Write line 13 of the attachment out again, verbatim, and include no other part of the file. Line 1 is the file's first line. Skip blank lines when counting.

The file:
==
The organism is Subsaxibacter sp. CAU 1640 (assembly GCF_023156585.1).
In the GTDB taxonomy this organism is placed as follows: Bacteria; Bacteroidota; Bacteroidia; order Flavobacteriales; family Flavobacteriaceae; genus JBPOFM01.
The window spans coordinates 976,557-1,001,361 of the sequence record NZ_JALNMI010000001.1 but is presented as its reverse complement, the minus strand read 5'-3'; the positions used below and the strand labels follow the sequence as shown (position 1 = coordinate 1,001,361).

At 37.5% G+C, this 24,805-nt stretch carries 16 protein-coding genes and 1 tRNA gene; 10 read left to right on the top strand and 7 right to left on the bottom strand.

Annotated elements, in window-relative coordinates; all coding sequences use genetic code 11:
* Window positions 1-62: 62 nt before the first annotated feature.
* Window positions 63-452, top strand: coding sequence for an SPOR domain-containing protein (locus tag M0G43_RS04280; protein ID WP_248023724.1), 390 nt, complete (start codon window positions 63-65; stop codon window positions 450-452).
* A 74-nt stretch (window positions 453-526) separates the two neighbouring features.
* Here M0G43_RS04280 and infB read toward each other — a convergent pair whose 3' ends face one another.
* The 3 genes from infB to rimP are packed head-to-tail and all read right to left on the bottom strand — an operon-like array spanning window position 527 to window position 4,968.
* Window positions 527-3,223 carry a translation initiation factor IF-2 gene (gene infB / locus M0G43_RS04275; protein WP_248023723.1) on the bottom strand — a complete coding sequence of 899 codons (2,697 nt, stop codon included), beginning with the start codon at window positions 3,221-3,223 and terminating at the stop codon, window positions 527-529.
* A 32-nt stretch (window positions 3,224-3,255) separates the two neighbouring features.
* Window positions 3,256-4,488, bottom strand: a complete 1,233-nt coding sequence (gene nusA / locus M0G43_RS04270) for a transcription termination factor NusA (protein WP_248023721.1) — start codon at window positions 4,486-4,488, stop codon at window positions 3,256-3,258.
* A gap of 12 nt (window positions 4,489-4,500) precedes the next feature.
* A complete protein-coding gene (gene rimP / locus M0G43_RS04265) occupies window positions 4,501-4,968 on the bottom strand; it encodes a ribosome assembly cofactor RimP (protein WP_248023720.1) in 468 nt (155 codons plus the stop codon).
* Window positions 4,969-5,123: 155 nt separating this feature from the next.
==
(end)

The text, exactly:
* Window positions 3,256-4,488, bottom strand: a complete 1,233-nt coding sequence (gene nusA / locus M0G43_RS04270) for a transcription termination factor NusA (protein WP_248023721.1) — start codon at window positions 4,486-4,488, stop codon at window positions 3,256-3,258.